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Wednesday, March 18, 2009
Motorcycle Helmets - How They Save Your Life
Currently twenty states have universal helmet laws requiring everyone who rides to wear a helmet. Three states have no laws and the remaining twenty six states have some sort of modified law. In 2000 Florida changed its universal law to require everyone under the age of 21 to wear a helmet but left wearing a helmet as an option for anyone over 21 who has at least $10,000 in health insurance. Florida currently accounts for 9% of all motorcycle fatalities nationwide and, according to the Insurance Institute for Highway Safety (IIHS), in the years after the law went into effect, motorcycle deaths in Florida increased by 25%.
The National Highway Safety Administration (NHTSA) estimates that helmets reduce the fatality rate for motorcyclists by 37%. Their studies also show that un-helmeted riders are three times more likely to suffer traumatic brain injuries compared to helmeted riders. The Center for Disease Control says that the average costs to treat traumatic brain injury run about $150,000 in the first year of a multi-year treatment plan. Much of the cost for medical treatment, rehabilitation, and disability payments become a taxpayers challenge. That is one of the primary reasons why state governments feel they have the right to pass and enforce helmet laws.
To fully understand this issue, it's important to understand what happens in a motorcycle crash and how the helmet works.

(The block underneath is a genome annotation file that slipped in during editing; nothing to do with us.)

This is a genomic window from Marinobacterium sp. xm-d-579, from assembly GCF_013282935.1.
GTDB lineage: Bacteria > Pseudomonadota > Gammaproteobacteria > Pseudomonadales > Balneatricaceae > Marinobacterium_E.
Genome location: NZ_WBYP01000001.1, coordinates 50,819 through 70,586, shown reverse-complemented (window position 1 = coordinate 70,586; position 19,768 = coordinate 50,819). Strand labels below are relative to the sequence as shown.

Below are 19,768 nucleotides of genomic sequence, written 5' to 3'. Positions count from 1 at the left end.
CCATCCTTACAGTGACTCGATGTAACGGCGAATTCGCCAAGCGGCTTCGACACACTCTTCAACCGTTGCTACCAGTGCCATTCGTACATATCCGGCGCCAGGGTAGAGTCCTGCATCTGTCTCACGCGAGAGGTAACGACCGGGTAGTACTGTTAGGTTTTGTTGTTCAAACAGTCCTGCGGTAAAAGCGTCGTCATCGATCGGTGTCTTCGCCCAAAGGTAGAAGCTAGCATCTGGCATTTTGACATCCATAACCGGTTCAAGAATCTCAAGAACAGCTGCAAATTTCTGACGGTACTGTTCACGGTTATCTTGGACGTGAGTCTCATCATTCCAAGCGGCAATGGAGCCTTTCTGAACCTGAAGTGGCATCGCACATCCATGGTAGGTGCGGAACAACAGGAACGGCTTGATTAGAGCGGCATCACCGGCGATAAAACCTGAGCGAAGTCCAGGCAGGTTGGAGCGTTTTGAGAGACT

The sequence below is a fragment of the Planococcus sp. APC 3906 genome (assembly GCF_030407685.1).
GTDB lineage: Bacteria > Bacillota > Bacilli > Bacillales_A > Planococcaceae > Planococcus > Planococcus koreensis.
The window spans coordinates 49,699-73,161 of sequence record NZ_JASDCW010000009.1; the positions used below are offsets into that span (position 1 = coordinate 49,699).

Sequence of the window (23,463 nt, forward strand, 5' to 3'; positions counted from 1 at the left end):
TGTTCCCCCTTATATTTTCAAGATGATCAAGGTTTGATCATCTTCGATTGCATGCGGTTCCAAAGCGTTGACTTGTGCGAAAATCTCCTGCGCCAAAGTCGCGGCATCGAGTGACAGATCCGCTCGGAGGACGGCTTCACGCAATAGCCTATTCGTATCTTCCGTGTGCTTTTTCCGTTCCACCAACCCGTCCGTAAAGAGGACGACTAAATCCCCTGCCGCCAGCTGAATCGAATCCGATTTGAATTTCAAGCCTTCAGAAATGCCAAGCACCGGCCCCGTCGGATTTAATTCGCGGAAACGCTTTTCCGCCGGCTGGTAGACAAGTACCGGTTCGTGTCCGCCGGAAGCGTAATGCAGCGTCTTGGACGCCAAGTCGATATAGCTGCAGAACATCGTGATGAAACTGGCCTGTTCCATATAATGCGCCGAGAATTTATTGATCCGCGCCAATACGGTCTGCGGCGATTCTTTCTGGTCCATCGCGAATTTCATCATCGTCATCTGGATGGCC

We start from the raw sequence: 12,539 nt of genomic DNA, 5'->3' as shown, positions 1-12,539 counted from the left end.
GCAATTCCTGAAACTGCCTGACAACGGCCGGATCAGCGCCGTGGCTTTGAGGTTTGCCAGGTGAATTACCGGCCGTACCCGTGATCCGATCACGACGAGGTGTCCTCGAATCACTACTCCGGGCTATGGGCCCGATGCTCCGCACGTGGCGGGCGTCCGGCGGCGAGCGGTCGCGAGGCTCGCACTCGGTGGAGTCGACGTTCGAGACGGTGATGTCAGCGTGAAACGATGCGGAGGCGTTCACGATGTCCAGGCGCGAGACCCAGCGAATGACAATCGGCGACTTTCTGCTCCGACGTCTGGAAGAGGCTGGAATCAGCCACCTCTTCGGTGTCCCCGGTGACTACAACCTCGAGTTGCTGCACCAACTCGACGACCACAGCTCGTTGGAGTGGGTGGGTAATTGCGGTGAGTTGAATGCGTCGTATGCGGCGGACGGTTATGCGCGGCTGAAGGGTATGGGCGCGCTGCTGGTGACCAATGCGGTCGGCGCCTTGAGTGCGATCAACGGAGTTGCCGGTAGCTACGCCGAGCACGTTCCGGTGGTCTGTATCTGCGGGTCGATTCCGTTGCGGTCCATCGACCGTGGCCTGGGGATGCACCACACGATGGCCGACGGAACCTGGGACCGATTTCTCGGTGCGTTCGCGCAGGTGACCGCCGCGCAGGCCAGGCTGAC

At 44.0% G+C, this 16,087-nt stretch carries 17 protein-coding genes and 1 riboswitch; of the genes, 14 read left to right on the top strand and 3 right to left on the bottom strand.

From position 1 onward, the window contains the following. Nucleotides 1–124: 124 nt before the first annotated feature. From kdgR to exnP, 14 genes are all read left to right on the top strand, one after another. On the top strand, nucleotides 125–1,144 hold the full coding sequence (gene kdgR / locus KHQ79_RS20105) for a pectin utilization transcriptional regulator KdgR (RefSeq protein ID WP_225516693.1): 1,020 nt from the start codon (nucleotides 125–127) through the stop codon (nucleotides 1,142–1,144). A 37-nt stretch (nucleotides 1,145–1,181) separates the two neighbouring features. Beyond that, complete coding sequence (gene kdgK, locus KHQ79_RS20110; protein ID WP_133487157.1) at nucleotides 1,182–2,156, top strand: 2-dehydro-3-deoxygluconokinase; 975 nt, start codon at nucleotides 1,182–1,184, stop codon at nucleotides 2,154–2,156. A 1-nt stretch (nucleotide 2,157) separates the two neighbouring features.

Every crash obeys the laws of physics. Newton's first law of motion states that an object in motion tends to remain in motion, meaning that, once the motorcycle's travel comes to an abrupt halt, the rider will continue to travel at the same speed he was going before the bike stopped until something else acts to stop his travel; usually the concrete roadway. Newton's law also states that Mass X Velocity = Force. That means that a rider weighing 160 pounds won't hit the concrete with a force of 160 pounds but with a much greater force. By using an on-line force calculator, we can compute that a 160 pound man flying off the bike at 25 mph and coming to a stop within 5 feet, will strike the concrete with a force of 669 pounds. Once the rider's head hits the concrete, his brain, cushioned only by a very thin layer of cerebrospinal fluid, will also follow Newton's law until it presses up against the skull. There is no way to break the laws of physics but you can take steps to lessen their force with the use of a motorcycle helmet.
A good helmet can act to absorb and distribute the force of the impact, and thus, lessen the impact on the rider’s head. It does that in two ways. First the fiberglass shell of the helmet takes the full brunt of the force and dampens it by cracking and distributing the force around the outside of the helmet; this is similar to the way a car's body is designed to crush in order to protect the car's interior. Second, a good foam lining provides a cushion, somewhat like a car's airbag, to slow the speed of the head before impact. Without a helmet, the skull itself cracks and, with the forces involved, the tiny bit of fluid surrounding the brain is not adequate to cushion the brain. Multiple studies show that the brain injury rate and the number of fatalities are greatly reduced when a rider wears a helmet. Studies also show that the weight or rigidity of a helmet has little impact on neck and spinal cord injuries.
To help you select a good helmet, there are a lot of web sites for motorcycle enthusiasts with articles on the pros and cons of various helmets and advice on how to select the best one for you. Visit TestQuestionsandAnswers.com for more information on motorcycle safety and a motorcycle practice test.